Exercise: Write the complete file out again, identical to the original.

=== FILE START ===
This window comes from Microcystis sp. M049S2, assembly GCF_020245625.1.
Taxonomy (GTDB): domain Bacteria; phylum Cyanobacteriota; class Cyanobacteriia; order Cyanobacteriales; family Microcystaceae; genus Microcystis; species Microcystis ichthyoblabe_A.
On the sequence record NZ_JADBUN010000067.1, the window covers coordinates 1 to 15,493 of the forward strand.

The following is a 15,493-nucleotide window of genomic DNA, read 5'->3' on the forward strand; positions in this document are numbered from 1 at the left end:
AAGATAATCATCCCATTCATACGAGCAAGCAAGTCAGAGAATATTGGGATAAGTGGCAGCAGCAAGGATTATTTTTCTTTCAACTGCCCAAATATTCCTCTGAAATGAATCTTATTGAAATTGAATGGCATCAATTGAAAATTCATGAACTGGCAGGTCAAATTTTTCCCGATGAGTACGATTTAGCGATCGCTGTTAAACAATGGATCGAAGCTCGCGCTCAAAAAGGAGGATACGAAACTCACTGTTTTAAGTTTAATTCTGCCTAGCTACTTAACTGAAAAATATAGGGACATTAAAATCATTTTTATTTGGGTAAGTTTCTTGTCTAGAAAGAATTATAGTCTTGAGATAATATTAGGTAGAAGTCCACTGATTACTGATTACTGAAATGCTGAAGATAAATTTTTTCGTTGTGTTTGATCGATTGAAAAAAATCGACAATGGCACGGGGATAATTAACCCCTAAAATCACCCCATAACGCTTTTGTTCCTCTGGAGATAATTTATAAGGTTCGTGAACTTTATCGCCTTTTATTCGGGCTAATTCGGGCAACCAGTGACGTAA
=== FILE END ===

This window comes from Microcystis sp. M049S2, assembly GCF_020245625.1.
Taxonomy (GTDB): domain Bacteria; phylum Cyanobacteriota; class Cyanobacteriia; order Cyanobacteriales; family Microcystaceae; genus Microcystis; species Microcystis ichthyoblabe_A.
On the sequence record NZ_JADBUN010000067.1, the window covers coordinates 1 to 15,493 of the forward strand.

The following is a 15,493-nucleotide window of genomic DNA, read 5'->3' on the forward strand; positions in this document are numbered from 1 at the left end:
AAGATAATCATCCCATTCATACGAGCAAGCAAGTCAGAGAATATTGGGATAAGTGGCAGCAGCAAGGATTATTTTTCTTTCAACTGCCCAAATATTCCTCTGAAATGAATCTTATTGAAATTGAATGGCATCAATTGAAAATTCATGAACTGGCAGGTCAAATTTTTCCCGATGAGTACGATTTAGCGATCGCTGTTAAACAATGGATCGAAGCTCGCGCTCAAAAAGGAGGATACGAAACTCACTGTTTTAAGTTTAATTCTGCCTAGCTACTTAACTGAAAAATATAGGGACATTAAAATCATTTTTATTTGGGTAAGTTTCTTGTCTAGAAAGAATTATAGTCTTGAGATAATATTAGGTAGAAGTCCACTGATTACTGATTACTGAAATGCTGAAGATAAATTTTTTCGTTGTGTTTGATCGATTGAAAAAAATCGACAATGGCACGGGGATAATTAACCCCTAAAATCACCCCATAACGCTTTTGTTCCTCTGGAGATAATTTATAAGGTTCGTGAACTTTATCGCCTTTTATTCGGGCTAATTCGGGCAACCAGTGACGTAA